Home Antioch East Contra Costa Superintendents Highlight Concerns With In-Classroom Learning

East Contra Costa Superintendents Highlight Concerns With In-Classroom Learning

by ECT

With Contra Costa Health Services announcing that school districts can have students in k-6 grades return, only 9 of 19 school districts have submitted safety plans. Districts in Antioch, Brentwood, Pittsburg have not yet submitted plans.

County Health spokesperson Karl Fischer confirmed Thursday that K-6 schools can now reopen for in-person instruction in Contra Costa County. Schools that do so are required to submit a safety plan to Contra Costa Health Services. Health Services does not need to approve these plans but can intercede if a plan is insufficient.

These are the districts and schools that have submitted safety plans for which have completed review:

  • Canyon ESD
  • Lafayette USD
  • Moraga SD
  • Orinda USD
  • Walnut Creek SD
  •  San Ramon Valley USD
  • Christ the King
  • St. John the Baptist

Fischer says no plans submitted have been deemed insufficient so far.

Contra Costa County is in the purple tier, however, with a change in the states rules, schools are allowed to reopen for k-6 if the county case rate of 25 cases or fewer per 100,000 residents is held for 5 days.

With San Ramon and Orinda school districts opening, its leaving many wondering why schools in other parts of the county have not yet opened. San Ramon has said just 30% of students have opted to return with 70% opting to continue distance learning.

In speaking with several superintendents in East Contra Costa County, they confirmed they have not yet submitted safety plans because many complex concerns are still preventing them from opening.

These concerns include:

  • Goal Posts from the state in terms of requirements keep changing (at publication of this, the CDC and Gov. Newsom are anticipated to release new guidelines sometime Friday)
  • Vaccine availability
  • Teachers want to be vaccinated
  • Labor union negotiations
  • Teacher/staff safety such as masks and testing
  • Some teachers may not want to return
  • Students will still only be in school just 2-3 hours per day
  • Airflow/filtration system upgrades
  • Shuffling around schools of staff and students

Superintends also highlighted there are major differences between Districts and each have their own set of needs, parent involvement and support. For example, Antioch and Pittsburg have higher rates than most of the county which is impacting their equity index numbers.


Antioch Unified School District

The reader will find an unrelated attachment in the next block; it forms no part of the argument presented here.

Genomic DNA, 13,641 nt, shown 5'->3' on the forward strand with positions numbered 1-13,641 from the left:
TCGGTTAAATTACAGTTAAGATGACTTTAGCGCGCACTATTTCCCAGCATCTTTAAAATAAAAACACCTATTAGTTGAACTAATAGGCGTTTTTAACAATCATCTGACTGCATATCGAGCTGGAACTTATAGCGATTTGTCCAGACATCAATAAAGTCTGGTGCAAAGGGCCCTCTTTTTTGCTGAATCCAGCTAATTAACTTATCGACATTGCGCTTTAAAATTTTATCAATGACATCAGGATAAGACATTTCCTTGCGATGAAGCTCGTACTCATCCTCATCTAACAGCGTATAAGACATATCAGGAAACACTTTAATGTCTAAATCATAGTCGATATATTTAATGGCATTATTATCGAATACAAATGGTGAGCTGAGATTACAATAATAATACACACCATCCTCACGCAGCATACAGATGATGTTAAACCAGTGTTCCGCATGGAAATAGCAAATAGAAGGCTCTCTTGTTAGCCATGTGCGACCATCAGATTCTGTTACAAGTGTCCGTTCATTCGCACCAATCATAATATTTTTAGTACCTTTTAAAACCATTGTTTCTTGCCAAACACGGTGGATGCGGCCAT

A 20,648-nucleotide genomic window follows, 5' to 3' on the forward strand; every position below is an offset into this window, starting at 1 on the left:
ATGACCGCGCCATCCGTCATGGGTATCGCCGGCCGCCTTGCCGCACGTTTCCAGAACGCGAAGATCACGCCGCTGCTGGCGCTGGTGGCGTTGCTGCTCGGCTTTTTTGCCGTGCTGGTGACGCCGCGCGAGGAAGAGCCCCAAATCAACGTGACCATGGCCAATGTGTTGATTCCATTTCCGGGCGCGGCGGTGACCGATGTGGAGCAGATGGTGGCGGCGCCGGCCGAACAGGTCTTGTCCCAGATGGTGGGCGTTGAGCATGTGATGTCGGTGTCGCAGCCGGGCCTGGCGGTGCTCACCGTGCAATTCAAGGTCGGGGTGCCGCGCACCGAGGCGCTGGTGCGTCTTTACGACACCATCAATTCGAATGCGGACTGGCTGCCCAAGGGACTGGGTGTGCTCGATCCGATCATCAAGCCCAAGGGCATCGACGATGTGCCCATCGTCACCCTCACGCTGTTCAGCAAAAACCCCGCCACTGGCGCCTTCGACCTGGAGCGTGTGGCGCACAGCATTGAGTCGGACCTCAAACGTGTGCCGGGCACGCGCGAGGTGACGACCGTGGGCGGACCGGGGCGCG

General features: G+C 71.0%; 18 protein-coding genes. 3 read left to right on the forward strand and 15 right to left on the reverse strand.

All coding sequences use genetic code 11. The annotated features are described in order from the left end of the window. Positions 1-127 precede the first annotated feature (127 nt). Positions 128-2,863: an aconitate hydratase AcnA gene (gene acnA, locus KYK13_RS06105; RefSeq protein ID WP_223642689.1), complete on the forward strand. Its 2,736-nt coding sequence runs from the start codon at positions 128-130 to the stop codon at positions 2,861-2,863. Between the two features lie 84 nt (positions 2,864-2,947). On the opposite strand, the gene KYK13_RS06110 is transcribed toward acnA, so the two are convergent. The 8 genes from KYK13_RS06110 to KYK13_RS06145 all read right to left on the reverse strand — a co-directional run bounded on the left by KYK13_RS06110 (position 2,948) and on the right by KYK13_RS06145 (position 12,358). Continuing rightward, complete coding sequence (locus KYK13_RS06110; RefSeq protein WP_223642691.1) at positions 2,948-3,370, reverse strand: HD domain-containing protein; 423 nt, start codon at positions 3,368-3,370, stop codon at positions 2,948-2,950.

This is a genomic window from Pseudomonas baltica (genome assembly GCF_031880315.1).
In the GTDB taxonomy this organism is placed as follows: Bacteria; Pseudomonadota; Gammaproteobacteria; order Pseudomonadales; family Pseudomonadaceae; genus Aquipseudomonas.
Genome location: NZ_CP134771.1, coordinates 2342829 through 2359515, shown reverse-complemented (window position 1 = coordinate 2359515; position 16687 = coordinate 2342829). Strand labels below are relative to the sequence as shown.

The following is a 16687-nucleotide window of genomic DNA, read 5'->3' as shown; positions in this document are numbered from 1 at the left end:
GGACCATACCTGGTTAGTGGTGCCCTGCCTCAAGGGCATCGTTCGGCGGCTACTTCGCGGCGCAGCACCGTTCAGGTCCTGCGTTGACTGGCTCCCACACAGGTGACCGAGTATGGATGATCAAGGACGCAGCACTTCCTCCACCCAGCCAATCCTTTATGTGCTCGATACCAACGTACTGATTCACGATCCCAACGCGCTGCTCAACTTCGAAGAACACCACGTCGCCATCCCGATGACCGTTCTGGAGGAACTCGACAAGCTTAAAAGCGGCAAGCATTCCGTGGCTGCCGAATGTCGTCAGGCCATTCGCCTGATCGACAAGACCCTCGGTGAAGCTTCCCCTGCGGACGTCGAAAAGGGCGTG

Superintendent Stephanie Anello said Antioch did not submit a reopening plan for the 25/100k case rate. Also like Pittsburg, the case rates in Antioch are, and have been, much higher than the County average. The Health Equity Metric also shows a consistently higher disproportionate rate in Antioch and an average notably higher than other cities in the County.


Brentwood Union School District

Superintendent Dana Eaton said he would love to get students back to school, but there are many variables at play. He pointed to labor negotiations and state rules that keep changing. He also said on Wednesday, the board will hear a presentation by the Brentwood Teachers Association (Page 245)

Eaton also pointed out that even if the board does opt to open the District back up for in-person classroom, it will still be a 2-3 week delay as they need to poll parents and staff on returning, reset teacher/staff schedules, and students might also need to be shuffled around with different teachers.


Mt. Diablo Unified School District

Superintendent Adam Clark explained that the Mt. Diablo Unified School District created a plan and shared it with the Governing Board last night. The plan will come back for final approval at the February 24th Board meeting.

The District is also working through other items that are preventing them from opening at the moment as although Contra Costa County is moving into the Red Tier, there are still cities/communities with high infection rates. Due to these high rates, families, staff and community members have varying comfort levels related to returning to in-person instruction. Daily class schedules, staff assignments and labor agreements all need to be completed.

Clark further highlighted the difference between school district as he noted each District is governed by a different Board. Priorities may be different throughout the county.


Pittsburg Unified School District

Superintendent Janet Schulze explained that they did not submit the reopening plan for the k-6 25/100k cases. The case rates for COVID-19 in Pittsburg have been consistently much higher than the County average this entire time and most of the city of Pittsburg is identified in the State’s Healthy Places Index/COVID-19 Health Equity Metric. Because of the disproportionate impact of COVID-19 on the community, the Board confirmed my recommendation that we use the case rates for Pittsburg to inform our reopening status. The majority of the community is supportive of this approach. We continue to prepare our facilities and finalize our plans for when we are ready for a phase-in reopening.